Friday, 1 August 2014

65 Days To Go

Pensions.

A bit late, but better late than never .


OK, lets just be clear from the outset. Your pension is safe if you vote YES. How do I know this and how can I say this with utter confidence? Because of the following :


Your pension is safe.
Steve Webb (The UK Pensions Minister) has confirmed that our pensioners would still receive their current state pension. When pushed on the matter for further clarity by Labour MP, Ian Davidson, Webb responded with : "They have accumulated rights into the UK system under the UK rules to a pension, at the age we would have paid it to them - not at which the Scottish Government would"
The DWP have given written confirmation that iScotland "will have no effect on your State Pension. You will continue to receive it just as you do at present."
The pension is guaranteed / protected by a triple lock system. ( explained by John Swinney SNP MSP, Cabinet Secretary for Finance and Sustainable Growth, as : "new single-tier flat rate state pension will be uprated by whatever is higher – earnings growth, inflation or 2.5 per cent".)
The Scottish Government plans to retain the current savings credits for our pensioners (Pension Credit comes in 2 parts and you may be eligible for one or both: Guarantee Credit tops up your weekly income to a guaranteed minimum level. Savings Credit is extra money if you've got some savings or your income is higher than the basic State Pension - info from www.ageuk.org.uk ).
The offices in Dundee and Motherwell, who currently administer the State Pensions, will continue to do as after indy.
There will be no change to pensions for private pensions, in an iScotland. This is because the matter is a financial arrangement between the individual and their pension provider. However, the Scottish Government has given assurances that all pensions will be protected.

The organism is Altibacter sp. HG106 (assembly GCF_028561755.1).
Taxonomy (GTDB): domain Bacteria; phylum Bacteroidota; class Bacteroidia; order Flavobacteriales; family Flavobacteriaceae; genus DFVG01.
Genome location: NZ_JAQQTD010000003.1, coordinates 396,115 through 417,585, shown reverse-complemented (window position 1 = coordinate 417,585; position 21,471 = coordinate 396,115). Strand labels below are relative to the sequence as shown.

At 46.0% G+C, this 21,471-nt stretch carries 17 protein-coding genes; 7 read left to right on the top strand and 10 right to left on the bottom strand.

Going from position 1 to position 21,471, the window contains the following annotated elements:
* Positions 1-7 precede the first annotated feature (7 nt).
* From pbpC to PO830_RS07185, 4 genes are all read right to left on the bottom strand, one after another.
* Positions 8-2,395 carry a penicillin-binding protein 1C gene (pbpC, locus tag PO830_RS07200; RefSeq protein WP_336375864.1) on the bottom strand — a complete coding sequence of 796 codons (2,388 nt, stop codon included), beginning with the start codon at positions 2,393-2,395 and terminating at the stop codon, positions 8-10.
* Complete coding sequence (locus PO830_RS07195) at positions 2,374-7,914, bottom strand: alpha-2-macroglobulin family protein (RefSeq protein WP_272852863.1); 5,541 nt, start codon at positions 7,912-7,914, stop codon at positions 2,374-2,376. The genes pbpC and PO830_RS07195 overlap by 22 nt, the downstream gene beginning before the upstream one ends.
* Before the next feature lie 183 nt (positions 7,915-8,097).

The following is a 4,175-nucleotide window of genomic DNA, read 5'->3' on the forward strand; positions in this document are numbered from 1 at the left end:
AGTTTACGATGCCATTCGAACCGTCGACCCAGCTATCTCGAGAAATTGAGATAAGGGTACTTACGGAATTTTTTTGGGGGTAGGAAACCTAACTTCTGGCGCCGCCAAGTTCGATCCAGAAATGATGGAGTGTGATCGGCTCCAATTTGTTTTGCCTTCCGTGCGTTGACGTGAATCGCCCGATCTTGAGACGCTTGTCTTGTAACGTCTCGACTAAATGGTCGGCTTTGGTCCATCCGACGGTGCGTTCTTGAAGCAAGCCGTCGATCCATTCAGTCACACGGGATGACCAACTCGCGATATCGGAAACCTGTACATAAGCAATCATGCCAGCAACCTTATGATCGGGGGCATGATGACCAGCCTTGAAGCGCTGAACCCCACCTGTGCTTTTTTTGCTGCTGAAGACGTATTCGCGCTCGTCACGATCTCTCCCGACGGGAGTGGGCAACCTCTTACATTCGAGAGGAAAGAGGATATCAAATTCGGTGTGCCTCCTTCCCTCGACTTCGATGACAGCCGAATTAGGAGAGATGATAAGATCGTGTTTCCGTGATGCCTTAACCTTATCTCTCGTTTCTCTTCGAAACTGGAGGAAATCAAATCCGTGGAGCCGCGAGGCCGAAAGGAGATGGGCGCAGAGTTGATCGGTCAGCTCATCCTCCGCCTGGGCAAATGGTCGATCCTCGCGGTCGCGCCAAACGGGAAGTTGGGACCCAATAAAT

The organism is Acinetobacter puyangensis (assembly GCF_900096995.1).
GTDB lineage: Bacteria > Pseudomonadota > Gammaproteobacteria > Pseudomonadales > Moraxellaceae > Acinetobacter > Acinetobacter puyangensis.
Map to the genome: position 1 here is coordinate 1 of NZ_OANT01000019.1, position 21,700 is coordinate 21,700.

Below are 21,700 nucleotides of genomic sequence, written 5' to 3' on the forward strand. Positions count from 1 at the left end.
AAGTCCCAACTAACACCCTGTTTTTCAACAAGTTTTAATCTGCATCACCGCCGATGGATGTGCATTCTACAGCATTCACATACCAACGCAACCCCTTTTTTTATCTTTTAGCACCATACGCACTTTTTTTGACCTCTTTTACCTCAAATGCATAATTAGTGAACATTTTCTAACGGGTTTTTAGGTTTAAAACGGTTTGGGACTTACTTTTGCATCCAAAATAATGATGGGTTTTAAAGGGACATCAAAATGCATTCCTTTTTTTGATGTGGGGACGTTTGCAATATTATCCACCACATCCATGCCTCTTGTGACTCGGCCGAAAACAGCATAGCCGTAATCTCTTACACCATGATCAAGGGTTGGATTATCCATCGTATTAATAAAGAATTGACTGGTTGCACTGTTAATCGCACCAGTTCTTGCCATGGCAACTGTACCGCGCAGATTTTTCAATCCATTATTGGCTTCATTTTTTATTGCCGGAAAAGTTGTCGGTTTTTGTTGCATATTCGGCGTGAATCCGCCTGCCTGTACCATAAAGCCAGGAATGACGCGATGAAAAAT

The Scottish Government is reviewing the proposal for extending the age of retirement (the proposal in the UK is extended from 65 to 66 years of age by 2020, then to 67years of age by 2028). As a nation, we generally have a shorter life expectancy (how cheery), than rUK, so the extended retiral age is deemed unreasonable.

The alternative with a No vote?
The triple lock in Westminster is currently only guaranteed until 2015.
If you are already in receipt of your State Pension and associated credits thats ticketyboo for you, but any new pensioners from 2016 are less lucky, as Westminster is intending on abolishing the Savings Credit.

Do you trust Westminster, where Gordon Brown scrapped the tax relief on pension firms' dividends? This was the death knell of the final salary pensions that once saw our older citizens enjoy their golden years, in a comfortable position, having worked hard through their lives. In monetary terms, the bold GB essentially raided the State Pension fund to the tune of £118bn (figure taken from 1997-2014, and info from The Daily Mail. Whilst the DM is not exactly my source of choice, The Telegraph reported estimated figures of £100-150bn).
How do you fancy retiring at 67years of age or older?  An article in the Telegraph reported :

" The move towards [retiral age of] 68 and 69 will be accelerated, the Chancellor announced in the Autumn Statement in December 2013.  The latest predictions, put together for The Telegraph by pensions consultants Towers Watson, suggest those aged 47 and under will be affected.
Plugging life expectancy data into a government formula unveiled in December 2013, the pension age will move to 68 between 2034 and 2036, affecting those born in 1966. A move to 69 would occu between 2047 and 2049."
Now that means that potentially, I would have to wait until I am 69 before I can retire. All being well in my own health and the needs of my family, I would like to keep working for as long as  I choose (past the current pensionable age of 65), but I seriously doubt that I will want to be working as a septuagenarian, when I should be (hope to be) enjoying my senior years.

This one has to be an easy Yes.

#100days100reasonsforyes

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